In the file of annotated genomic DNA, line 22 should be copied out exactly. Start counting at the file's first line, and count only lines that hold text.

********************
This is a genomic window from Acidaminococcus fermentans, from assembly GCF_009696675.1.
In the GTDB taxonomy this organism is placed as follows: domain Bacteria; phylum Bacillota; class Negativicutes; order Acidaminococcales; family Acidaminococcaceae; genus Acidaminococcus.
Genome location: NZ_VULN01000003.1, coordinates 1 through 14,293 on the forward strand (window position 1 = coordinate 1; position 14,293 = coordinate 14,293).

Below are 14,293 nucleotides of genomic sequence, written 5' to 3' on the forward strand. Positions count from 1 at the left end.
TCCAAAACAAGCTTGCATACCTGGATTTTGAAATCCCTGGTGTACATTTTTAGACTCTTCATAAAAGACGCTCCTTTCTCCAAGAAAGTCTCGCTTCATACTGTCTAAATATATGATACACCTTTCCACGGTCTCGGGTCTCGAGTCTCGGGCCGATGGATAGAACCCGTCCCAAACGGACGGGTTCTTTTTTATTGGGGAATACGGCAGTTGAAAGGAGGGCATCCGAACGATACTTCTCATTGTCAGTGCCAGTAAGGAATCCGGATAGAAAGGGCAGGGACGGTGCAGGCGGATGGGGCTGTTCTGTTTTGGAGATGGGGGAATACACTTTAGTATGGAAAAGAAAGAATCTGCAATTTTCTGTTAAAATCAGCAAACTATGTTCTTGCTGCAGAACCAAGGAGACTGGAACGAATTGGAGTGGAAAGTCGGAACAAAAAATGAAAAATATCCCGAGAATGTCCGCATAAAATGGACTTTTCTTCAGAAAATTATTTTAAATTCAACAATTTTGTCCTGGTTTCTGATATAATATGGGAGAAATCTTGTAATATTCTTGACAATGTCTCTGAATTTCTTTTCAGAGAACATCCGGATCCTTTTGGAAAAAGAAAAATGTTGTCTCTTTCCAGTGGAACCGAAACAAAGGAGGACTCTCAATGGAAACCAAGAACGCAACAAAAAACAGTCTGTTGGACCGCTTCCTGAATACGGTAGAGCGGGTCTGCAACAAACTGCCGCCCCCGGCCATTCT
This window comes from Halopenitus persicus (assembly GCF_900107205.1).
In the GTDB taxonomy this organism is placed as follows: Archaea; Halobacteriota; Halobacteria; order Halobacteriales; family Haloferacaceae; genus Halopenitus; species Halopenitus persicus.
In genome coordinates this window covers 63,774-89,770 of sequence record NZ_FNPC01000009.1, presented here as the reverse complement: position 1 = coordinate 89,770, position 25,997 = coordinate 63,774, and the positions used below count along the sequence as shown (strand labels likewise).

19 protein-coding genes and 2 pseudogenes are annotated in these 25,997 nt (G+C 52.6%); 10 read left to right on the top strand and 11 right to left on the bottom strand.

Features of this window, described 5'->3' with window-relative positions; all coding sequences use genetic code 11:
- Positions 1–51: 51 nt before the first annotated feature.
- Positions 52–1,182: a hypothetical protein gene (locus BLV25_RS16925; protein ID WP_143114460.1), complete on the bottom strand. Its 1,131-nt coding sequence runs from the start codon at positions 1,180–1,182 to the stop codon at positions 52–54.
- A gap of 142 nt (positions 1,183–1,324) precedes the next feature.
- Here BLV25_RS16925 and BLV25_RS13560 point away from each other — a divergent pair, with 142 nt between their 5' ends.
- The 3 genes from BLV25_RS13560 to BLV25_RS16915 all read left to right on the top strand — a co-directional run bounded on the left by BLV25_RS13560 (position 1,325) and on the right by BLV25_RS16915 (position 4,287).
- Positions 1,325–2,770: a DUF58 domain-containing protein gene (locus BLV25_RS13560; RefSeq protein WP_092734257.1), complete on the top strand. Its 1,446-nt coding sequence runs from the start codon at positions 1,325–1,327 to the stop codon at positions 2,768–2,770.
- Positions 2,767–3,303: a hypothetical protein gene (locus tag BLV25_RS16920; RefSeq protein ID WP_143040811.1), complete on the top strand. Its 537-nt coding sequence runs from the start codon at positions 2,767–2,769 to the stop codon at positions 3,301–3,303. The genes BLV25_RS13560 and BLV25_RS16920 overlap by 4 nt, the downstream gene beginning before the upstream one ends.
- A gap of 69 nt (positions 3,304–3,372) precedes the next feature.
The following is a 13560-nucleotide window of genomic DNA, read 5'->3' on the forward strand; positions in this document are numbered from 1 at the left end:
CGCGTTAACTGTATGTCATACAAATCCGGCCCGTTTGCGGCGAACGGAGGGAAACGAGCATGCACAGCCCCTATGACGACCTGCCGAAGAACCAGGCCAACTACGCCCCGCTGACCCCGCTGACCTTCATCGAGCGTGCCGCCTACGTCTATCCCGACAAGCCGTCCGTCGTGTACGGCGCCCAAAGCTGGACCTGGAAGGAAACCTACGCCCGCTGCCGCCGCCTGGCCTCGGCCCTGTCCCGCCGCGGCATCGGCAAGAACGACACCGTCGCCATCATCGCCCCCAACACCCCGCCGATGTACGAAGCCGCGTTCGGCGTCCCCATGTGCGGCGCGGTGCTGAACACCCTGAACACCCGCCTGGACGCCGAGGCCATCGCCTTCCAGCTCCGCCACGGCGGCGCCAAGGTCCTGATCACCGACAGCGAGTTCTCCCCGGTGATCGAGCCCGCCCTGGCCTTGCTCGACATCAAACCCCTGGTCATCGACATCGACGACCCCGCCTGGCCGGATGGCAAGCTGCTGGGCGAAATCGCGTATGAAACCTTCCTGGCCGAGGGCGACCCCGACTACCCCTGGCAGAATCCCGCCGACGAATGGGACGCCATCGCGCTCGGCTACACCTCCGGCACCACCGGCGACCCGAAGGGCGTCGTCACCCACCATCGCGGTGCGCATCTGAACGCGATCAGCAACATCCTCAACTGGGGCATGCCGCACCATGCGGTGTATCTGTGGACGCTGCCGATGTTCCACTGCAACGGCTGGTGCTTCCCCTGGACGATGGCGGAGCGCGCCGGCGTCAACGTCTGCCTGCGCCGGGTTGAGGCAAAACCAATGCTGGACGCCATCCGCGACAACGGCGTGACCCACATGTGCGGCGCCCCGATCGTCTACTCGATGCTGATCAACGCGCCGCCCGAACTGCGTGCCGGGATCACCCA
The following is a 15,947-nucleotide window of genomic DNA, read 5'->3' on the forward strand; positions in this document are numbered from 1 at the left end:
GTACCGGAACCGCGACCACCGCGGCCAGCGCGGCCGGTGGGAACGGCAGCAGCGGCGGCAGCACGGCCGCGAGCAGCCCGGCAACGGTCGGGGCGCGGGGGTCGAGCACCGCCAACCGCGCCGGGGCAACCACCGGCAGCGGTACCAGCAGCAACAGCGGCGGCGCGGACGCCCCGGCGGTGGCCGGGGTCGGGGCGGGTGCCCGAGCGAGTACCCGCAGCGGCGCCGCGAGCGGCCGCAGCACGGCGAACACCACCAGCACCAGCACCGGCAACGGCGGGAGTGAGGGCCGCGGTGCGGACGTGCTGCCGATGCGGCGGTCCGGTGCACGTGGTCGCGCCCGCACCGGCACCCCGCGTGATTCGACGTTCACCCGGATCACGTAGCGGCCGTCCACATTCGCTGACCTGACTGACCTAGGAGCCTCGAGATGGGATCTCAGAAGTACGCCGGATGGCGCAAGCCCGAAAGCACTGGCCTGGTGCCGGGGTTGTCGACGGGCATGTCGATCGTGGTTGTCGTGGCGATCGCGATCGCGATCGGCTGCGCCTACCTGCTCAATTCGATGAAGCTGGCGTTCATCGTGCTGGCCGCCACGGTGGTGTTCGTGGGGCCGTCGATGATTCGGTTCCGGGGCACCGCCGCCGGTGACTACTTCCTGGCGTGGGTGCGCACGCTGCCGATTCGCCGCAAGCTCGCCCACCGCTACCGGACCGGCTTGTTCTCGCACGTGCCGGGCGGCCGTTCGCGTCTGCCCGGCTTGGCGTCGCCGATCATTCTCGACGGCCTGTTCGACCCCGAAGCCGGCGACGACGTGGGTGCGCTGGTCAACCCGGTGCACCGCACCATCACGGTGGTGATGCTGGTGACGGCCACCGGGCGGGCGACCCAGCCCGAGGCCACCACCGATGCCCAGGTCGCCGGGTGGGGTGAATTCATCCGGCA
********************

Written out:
GTACCGGAACCGCGACCACCGCGGCCAGCGCGGCCGGTGGGAACGGCAGCAGCGGCGGCAGCACGGCCGCGAGCAGCCCGGCAACGGTCGGGGCGCGGGGGTCGAGCACCGCCAACCGCGCCGGGGCAACCACCGGCAGCGGTACCAGCAGCAACAGCGGCGGCGCGGACGCCCCGGCGGTGGCCGGGGTCGGGGCGGGTGCCCGAGCGAGTACCCGCAGCGGCGCCGCGAGCGGCCGCAGCACGGCGAACACCACCAGCACCAGCACCGGCAACGGCGGGAGTGAGGGCCGCGGTGCGGACGTGCTGCCGATGCGGCGGTCCGGTGCACGTGGTCGCGCCCGCACCGGCACCCCGCGTGATTCGACGTTCACCCGGATCACGTAGCGGCCGTCCACATTCGCTGACCTGACTGACCTAGGAGCCTCGAGATGGGATCTCAGAAGTACGCCGGATGGCGCAAGCCCGAAAGCACTGGCCTGGTGCCGGGGTTGTCGACGGGCATGTCGATCGTGGTTGTCGTGGCGATCGCGATCGCGATCGGCTGCGCCTACCTGCTCAATTCGATGAAGCTGGCGTTCATCGTGCTGGCCGCCACGGTGGTGTTCGTGGGGCCGTCGATGATTCGGTTCCGGGGCACCGCCGCCGGTGACTACTTCCTGGCGTGGGTGCGCACGCTGCCGATTCGCCGCAAGCTCGCCCACCGCTACCGGACCGGCTTGTTCTCGCACGTGCCGGGCGGCCGTTCGCGTCTGCCCGGCTTGGCGTCGCCGATCATTCTCGACGGCCTGTTCGACCCCGAAGCCGGCGACGACGTGGGTGCGCTGGTCAACCCGGTGCACCGCACCATCACGGTGGTGATGCTGGTGACGGCCACCGGGCGGGCGACCCAGCCCGAGGCCACCACCGATGCCCAGGTCGCCGGGTGGGGTGAATTCATCCGGCA